However, there were still further drafts to come up from Changi and another group of ex-Java prisoners had yet to make their 'hell-ship' journey to the Burma end of the line. This latter party had started their move very soon after the first Java shiploads had left, but unlike their predecessors, their stay in the Changi compound had lasted nearly three months before they were taken in lorries down to the Singapore dockside and embarked on Japanese cargo boats for their trip to Burma. There were 1.800 men in this group, a mixture of Australians. Dutch and Americans, packed as usual into the cramped holds of the freighters. In mid-January 1943 the little convoy of two cargo boats and a small naval escort had practically reached its destination and was just off Moulmein in the Andaman Sea when two Liberator bombers from bases in India spotted the ships and began to bomb them. They scored three direct hits on the first freighter and its cargo of Japanese soldiers and prisoners were forced to take to the water. Finally the planes sheered off and the second freighter, which was also damaged, circled around picking up the survivors from the first. Four hundred Japanese and about fifty prisoners lost their lives in this attack. This was a harrowing experience for the prisoners before they had even begun their ordeal on the railway, and a grim augury of the hazards of sea passages aboard Japanese ships once the Allies had begun to re-establish their mastery of sea and air in the Indian and Pacific Oceans. The prisoners who ran this gauntlet before arriving in Burma became No 5 Group, working with No 3 Group on the northern end of the project.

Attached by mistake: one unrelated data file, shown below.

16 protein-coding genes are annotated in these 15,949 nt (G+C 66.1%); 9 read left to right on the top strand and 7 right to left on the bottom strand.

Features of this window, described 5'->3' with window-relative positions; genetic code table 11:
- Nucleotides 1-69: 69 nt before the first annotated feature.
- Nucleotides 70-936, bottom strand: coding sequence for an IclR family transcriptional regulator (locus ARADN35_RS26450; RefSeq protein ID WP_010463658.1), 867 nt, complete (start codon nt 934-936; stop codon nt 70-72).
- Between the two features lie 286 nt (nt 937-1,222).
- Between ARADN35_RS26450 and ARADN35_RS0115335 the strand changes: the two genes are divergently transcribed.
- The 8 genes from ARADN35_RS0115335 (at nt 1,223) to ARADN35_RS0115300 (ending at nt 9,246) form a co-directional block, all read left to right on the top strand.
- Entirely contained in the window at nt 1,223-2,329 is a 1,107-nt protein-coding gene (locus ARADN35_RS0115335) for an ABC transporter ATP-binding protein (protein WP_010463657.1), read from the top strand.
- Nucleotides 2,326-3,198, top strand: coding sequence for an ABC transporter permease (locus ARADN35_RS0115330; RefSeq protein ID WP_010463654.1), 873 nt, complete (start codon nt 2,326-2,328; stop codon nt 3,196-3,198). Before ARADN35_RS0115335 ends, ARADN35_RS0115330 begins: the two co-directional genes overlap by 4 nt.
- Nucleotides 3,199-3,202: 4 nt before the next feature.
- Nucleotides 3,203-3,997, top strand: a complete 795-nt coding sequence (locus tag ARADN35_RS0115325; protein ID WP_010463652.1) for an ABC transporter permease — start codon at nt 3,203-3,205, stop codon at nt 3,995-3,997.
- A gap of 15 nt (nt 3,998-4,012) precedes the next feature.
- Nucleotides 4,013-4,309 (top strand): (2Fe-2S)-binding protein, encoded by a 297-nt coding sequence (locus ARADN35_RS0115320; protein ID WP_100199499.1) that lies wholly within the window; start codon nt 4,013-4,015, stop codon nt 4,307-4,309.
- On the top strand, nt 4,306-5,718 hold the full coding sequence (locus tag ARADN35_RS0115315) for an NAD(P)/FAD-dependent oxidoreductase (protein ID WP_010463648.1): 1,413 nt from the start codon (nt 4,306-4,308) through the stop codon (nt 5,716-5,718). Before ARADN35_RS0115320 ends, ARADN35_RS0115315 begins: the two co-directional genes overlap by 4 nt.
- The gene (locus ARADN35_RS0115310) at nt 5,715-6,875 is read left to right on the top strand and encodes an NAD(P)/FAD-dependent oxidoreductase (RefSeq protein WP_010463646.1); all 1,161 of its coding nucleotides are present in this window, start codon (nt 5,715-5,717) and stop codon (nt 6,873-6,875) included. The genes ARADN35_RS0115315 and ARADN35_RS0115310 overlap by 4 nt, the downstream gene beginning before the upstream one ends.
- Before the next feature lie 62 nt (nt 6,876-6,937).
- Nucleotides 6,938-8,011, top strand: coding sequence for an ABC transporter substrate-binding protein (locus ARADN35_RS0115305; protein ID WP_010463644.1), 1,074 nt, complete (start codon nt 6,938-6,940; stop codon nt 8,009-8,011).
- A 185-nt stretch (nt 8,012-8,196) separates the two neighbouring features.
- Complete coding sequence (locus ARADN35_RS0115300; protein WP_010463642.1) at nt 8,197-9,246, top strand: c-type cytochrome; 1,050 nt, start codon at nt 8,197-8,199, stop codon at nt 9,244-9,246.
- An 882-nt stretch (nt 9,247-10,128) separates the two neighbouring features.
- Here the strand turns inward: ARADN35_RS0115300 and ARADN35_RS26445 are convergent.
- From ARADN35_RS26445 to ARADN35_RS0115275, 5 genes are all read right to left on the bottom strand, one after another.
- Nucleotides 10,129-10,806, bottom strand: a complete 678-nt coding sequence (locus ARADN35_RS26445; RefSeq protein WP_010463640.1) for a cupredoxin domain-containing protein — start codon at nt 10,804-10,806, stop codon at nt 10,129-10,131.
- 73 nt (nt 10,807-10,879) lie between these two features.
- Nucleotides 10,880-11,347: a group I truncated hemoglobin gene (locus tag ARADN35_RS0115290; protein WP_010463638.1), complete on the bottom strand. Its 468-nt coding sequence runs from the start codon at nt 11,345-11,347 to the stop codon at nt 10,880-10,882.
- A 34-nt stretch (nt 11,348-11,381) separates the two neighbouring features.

Kyle Thompson of the 2nd Battalion, 131st Field Artillery sailed on one of the hellships. He was  taken prisoners by Japanese when Java fell March 8, 1942;

We had three ship rides under the Japs:

  1. October 11, 1942, boarded Dai Nishi Maru in Batavia and sailed to Singapore, arriving October 16th
  2. Moved by metal boxcars on train from Singapore to Penang, Malaya
  3. January 12th, 1943, loaded on Mojo Maru and sailed from Penang in company with the Nitimei Maru and a small escort vessel; on January 15th, 1943, Allied bombers located the small convoy 48 miles off Moulmein, Burma, sinking the Nitimei Maru and damaging the Moji Maru, the latter containing all the Americans who were in this convoy. Some Dutch and perhaps others lost when Nitimei Maur sunk, but no American casulties.

These were the only hell ships the bulk of American POWs captured in Java cruised on. Later 18 Americans of our group (including survivors of USS Houston, American heavy cruiser sunk 03/01/42 off coast of Java) perished when Allied submarines sunk Jap ship (identity unknown) enroute to Japan (location unknown) on June 24th, 1944.

After the horrors of the sea journey the Burmese did show compassion to the prisoners at Moulmein by supplying them with food as they passed through the streets.

By November “A” force had been boosted by 4,600 Dutch from Java and Sumatra, large numbers of Australian and Americans from Java and the 500 British from Sumatra. Brigadier Varley, who was still at Thanbyuzayat where the Japanese had their H.Q., was now in charge of a 10,000 workforce.